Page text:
Building on Sand


For most of the day Sunday the promises were hard to believe.

Sure, they were architects accustomed to creating things, but this time they were out of their element: on a beach, under the sun, in the sand.

Busily at work, wearing shorts and bikinis, they sounded like the most wishful of thinkers.

“It’s a crash landing of a spacecraft, little aliens will crawl out,” said Phillip Han of Altoon and Porter, holding a bucket of water while his colleagues toted water and shoveled.


By the afternoon though, Han’s and others’ promises had slowly begun to take shape. And spectators who gathered to watch the works in progress could tell the sand was becoming something--even if they weren’t quite sure what.

“It’s gonna be a whale,” Euni Brown of Northridge said of another creation. “It’s Shamu maybe. Is it Shamu?”

Not quite. That one was the Pillsbury Doughboy, sunbathing on the beach with a radio and a bottle of suntan lotion, a second-place winner in the 16th annual Sand Castle Competition held Sunday at Zuma Beach. Sponsored by the Los Angeles chapter of the American Institute of Architects, the competition raises money for student scholarships. But over the years the gathering has served the dual purpose of providing architects an opportunity to get out of the office and simply have a good time.

“That’s what it’s all about, being together and having fun,” said Joe Davoodzadeh of the Jerde Partnership.

Of course, winning is nice too.

“We’re going for a three-peat,” said Davoodzadeh, whose firm had won the last two years.

“There are a few [architectural] firms that come out each year to duke it out to see who can bring home the big trophy,” said Shaun Jennings, an organizer of the event.



In spite of the name, sandcastles or buildings of any sort were not the chosen designs of the 15 teams of competitors. Many of the entries had a space theme. One featured Bugs Bunny on Mars, complete with a rover and surfing aliens.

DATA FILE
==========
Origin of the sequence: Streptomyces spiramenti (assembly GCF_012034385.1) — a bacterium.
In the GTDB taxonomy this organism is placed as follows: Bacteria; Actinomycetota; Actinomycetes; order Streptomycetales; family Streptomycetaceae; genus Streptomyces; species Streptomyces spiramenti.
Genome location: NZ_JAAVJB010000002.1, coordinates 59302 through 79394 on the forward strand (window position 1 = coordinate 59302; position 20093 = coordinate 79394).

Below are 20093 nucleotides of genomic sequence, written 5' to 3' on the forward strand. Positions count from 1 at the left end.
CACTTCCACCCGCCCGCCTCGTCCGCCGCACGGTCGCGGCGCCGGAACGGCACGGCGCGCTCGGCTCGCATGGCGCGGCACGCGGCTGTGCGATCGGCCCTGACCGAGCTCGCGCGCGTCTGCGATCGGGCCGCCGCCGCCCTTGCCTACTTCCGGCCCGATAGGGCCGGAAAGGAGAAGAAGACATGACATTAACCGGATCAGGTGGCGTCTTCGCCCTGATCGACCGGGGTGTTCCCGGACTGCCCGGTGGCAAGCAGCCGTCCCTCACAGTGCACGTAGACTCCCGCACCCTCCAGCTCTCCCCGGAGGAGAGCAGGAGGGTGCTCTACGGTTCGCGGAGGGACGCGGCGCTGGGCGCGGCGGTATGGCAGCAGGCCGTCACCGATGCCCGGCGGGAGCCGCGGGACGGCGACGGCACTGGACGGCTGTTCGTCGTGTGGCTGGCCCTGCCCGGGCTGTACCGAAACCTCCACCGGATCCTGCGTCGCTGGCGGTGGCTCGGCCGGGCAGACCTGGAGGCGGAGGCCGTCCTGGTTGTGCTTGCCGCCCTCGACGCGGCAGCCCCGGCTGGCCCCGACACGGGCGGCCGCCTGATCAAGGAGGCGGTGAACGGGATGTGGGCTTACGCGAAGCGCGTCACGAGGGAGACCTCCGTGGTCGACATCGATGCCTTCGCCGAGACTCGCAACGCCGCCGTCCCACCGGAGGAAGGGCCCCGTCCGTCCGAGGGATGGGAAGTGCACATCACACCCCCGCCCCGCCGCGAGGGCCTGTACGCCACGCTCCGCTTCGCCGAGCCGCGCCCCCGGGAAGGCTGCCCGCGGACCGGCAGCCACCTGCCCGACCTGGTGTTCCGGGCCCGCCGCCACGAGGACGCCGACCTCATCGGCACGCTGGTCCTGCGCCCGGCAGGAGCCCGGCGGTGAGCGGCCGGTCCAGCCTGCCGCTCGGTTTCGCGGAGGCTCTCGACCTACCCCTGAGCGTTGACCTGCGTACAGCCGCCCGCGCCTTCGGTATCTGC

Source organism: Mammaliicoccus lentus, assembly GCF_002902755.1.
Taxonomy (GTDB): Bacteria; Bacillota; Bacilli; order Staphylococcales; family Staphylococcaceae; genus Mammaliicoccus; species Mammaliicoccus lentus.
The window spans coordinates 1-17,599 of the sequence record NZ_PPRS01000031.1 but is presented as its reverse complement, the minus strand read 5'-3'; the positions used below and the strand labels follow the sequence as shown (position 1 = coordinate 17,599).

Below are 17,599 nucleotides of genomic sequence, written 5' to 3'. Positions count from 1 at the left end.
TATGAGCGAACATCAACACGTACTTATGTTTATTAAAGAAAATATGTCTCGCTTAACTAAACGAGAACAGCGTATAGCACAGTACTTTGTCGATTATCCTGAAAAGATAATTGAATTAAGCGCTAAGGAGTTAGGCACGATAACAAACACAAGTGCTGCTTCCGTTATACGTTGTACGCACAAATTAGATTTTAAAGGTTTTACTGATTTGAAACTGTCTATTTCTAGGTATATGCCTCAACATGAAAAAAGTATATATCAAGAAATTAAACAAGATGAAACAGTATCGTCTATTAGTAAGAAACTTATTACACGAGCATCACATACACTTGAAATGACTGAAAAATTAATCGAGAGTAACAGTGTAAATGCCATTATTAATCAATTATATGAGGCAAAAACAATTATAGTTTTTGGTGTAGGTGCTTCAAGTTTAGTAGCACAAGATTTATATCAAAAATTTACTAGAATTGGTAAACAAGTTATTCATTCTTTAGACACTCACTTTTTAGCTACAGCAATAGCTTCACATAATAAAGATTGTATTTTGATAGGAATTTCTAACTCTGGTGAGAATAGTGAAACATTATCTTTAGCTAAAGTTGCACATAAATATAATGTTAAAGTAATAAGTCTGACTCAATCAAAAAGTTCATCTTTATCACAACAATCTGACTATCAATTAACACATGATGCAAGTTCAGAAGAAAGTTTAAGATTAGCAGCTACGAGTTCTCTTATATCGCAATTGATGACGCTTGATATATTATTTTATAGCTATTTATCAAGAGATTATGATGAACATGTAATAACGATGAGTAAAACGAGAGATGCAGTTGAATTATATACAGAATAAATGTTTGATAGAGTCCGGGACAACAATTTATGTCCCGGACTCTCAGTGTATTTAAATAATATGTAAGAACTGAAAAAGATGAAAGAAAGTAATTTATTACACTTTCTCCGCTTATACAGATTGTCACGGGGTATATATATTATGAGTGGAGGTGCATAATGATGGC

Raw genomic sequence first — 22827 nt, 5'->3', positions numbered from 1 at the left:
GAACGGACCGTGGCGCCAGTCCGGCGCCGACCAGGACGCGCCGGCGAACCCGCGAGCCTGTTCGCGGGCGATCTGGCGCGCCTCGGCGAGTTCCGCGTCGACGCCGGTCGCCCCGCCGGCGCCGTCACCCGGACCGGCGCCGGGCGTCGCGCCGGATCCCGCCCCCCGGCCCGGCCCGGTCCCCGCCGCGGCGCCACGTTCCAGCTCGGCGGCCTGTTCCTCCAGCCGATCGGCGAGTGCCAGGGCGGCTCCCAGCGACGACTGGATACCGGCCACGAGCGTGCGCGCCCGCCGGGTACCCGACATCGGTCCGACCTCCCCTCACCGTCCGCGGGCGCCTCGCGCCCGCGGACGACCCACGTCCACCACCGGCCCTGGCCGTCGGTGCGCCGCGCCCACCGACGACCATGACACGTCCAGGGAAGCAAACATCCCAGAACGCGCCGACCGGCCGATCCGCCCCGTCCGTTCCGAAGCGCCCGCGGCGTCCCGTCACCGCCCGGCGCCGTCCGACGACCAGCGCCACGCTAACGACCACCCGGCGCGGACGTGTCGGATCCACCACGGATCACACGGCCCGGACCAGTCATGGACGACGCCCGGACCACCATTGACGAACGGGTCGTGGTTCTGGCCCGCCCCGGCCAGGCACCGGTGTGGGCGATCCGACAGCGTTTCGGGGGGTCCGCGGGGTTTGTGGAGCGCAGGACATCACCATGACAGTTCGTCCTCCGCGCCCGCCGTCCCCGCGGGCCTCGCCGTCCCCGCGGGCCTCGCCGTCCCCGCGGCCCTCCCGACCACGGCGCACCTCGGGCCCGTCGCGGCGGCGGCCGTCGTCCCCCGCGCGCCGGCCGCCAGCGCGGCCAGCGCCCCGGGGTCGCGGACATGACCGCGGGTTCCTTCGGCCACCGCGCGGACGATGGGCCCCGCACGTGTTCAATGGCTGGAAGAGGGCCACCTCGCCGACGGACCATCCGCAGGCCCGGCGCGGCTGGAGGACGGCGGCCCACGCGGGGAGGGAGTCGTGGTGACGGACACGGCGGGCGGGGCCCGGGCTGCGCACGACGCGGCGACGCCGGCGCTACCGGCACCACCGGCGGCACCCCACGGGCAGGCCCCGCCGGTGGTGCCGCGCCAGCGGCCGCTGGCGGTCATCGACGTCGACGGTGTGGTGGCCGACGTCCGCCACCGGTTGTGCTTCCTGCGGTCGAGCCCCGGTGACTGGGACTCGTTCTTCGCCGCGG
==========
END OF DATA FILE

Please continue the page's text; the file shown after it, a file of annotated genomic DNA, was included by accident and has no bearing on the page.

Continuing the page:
The teams, some with more than 20 participants, spent time enjoying themselves.

Still this was no day at the beach.

Teams prepared weeks in advance. They held meetings to come up with designs. They came to the beach with copies of blueprint-type sketches to hand out to team members.


“It’s an undertaking,” said Phoebe Yee of HKS Architects Inc. “We’ve got everyone here from partners to vice president to the receptionist.”

The Jerde Partnership has learned a few things over the years.

“We have this secret of soaking the mound first and then doing the sculpting,” Jim Matranga said, shoveling dirt onto a mound. He threw a shovelful on a colleague who promptly responded by emptying his bucket of water on Matranga.

“This keeps me cool,” Matranga said, as if sharing another trick of the trade.


The competitors had to follow very specific instructions: no motorized tools, no earth moving equipment, no chemicals or explosives. “There was a volcano one year,” Jennings said.


Those who showed up Sunday played by the rules, bringing only the standard beach digging tools with a couple of twists here and there. There were trowels, perfect for creating the outside of a moon crater, an ice tray, water bottles, plastic spatulas, and large spray devices usually used to dispense pesticides.

The Cuningham Group won the large group division with “Sea Dragon,” a creature found lounging in a pool in Malibu because the beaches were too polluted, said Jonathan Watts.


“This is something of a commentary,” Watts said, adding that the firm supports Heal the Bay and other such efforts.

The winner of the medium group division was Landmark Entertainment with Alien 3D. The children’s prize went to the Ninjas.

The prize for the winning group was a trophy in the shape of a sandcastle made of . . . what else?